January 21: In the second CDC telebriefing on the coronavirus, NCIRD director Dr. Messonnier said the CDC was “proactively preparing for an introduction of the virus here” and reported that a CDC team had been deployed to Washington state.

January 21: The CDC published interim guidance on preventing the spread of the coronavirus in homes and other places.

January 22: CDC Director Redfield wrote in a memorandum that it was determined that the coronavirus could become an infectious disease emergency very quickly. The memorandum was signed by HHS Secretary Azar, allowing HHS to request access from the Office of Management and Budget to $105 million in the Infectious Disease Rapid Response Reserve Fund.

January 22: For the first time, an authorization application template is shared by the FDA with a diagnostic test developer.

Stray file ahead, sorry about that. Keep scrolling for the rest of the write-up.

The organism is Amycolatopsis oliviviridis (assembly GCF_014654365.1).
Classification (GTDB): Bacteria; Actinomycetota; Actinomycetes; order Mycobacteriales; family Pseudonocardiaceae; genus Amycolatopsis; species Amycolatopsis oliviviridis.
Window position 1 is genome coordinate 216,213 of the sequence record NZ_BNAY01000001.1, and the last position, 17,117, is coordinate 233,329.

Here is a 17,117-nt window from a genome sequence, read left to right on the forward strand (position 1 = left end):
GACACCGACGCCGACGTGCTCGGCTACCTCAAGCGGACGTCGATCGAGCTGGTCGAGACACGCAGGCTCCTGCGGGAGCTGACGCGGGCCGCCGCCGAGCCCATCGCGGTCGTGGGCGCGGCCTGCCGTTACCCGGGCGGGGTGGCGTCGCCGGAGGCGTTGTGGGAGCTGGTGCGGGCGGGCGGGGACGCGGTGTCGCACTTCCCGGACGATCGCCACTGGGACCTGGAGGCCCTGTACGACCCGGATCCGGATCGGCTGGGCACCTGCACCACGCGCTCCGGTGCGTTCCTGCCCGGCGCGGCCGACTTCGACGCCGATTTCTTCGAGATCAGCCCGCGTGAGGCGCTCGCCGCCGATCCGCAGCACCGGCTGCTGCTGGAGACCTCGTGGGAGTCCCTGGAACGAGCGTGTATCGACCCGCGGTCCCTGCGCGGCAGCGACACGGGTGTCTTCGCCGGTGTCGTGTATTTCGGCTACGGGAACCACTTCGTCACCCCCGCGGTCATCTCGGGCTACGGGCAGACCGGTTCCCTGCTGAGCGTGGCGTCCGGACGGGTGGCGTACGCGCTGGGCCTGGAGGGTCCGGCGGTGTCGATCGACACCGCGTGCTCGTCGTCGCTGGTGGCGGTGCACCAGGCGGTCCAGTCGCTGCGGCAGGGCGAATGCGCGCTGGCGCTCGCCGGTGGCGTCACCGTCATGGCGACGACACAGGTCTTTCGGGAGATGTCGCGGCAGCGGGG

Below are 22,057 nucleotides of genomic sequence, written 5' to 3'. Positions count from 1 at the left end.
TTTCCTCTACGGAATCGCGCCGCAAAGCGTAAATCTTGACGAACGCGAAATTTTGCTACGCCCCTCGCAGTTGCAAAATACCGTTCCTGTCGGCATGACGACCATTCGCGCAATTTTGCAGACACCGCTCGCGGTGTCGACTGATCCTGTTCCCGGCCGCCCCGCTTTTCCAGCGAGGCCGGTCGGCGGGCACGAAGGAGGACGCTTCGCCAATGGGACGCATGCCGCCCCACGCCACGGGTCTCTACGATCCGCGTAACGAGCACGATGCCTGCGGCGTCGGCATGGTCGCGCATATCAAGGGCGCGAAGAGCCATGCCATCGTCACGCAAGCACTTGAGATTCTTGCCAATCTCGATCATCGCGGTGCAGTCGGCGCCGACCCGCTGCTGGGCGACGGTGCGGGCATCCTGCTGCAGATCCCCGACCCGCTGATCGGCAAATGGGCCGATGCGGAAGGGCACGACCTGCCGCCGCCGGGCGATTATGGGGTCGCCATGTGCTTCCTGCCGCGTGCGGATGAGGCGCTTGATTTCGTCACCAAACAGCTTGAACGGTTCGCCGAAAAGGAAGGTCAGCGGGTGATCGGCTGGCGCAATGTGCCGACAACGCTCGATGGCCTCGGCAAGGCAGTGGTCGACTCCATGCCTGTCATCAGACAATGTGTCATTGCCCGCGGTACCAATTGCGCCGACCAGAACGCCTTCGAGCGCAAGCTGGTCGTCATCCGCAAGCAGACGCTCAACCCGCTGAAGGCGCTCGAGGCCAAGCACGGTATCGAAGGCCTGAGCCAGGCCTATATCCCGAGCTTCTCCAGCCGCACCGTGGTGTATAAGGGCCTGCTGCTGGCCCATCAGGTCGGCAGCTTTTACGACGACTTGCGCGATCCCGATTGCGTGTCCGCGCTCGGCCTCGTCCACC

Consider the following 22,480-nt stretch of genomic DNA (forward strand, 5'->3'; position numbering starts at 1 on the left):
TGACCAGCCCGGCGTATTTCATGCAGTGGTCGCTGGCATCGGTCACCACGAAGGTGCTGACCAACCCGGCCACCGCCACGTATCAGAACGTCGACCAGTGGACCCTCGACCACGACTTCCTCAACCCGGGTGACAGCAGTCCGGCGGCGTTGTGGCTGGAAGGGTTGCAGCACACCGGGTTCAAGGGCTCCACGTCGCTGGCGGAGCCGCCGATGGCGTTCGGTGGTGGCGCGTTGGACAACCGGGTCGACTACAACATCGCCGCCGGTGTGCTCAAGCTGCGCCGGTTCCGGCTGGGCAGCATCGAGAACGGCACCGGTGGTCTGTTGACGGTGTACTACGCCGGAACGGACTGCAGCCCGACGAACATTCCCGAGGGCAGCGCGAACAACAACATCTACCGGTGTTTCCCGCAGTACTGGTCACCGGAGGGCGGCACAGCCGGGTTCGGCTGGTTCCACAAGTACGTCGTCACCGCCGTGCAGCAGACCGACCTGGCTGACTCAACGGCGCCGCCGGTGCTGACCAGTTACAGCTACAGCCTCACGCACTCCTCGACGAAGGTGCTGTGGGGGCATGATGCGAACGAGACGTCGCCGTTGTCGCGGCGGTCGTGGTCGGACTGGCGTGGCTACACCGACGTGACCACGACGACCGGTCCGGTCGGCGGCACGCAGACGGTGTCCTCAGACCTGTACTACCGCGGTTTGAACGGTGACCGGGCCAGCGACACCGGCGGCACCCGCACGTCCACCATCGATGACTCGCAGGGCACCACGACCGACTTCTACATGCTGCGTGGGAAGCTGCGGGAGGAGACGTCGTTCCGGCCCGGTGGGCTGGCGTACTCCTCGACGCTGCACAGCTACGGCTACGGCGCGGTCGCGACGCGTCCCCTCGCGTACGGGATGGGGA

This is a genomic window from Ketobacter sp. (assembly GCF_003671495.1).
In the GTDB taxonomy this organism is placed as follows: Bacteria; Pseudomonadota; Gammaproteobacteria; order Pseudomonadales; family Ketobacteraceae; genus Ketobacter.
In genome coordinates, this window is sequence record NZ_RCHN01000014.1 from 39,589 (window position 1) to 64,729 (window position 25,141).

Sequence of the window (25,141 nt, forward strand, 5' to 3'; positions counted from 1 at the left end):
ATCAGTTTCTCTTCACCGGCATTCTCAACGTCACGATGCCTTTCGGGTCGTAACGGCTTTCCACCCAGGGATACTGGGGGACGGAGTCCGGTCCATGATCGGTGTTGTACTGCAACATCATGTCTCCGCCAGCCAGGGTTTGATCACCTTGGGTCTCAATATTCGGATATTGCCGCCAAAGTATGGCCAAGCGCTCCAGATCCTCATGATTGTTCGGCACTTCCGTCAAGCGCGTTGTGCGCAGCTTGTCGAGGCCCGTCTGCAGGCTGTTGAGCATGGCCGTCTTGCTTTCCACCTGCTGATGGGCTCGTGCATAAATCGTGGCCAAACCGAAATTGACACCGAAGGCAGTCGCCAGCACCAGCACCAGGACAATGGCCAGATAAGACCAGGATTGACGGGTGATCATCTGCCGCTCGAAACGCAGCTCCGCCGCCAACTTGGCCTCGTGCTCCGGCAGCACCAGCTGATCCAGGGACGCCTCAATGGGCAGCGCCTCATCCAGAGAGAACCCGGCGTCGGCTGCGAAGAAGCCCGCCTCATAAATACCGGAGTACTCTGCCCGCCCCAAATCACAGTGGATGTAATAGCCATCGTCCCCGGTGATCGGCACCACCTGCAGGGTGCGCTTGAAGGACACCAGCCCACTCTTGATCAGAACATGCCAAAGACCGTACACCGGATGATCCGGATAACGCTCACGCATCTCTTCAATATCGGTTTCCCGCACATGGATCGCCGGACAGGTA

January 22: An interagency diagnostics working group is set up by the Office of the Assistant Secretary for Preparedness and Response (ASPR), which includes, BARDA, CDC, FDA, NIH, and the Department of Defense (DOD).

January 22: Children referred from China are now screened by the HHS Office of Refugee Resettlement. Children potentially exposed to the coronavirus are quarantined for up to 14 days before placement in shelters.

January 22: The rules of the impeachment are approved by the Senate. Impeachment managers began their 3 days of opening arguments.

January 23: The CDC sought a “special emergency authorization” from the FDA to allow states to use their coronavirus test.

January 23: China closed off the city of Wuhan.

January 23: ASPR convened a Disaster Leadership Group (DLG) to coordinate strategies and countermeasures government-wide. The Trump administration began discussions with manufacturers of N95 masks to more than double usual production.

January 24: Impeachment managers concluded their opening arguments on both articles of impeachment.

January 24: Three government-wide task forces are formed by ASPR: (1) healthcare system capacity and resilience, development of medical countermeasures, and (3) supply chains.

January 24: The second confirmed U.S. case of the coronavirus is confirmed in Illinois by the CDC.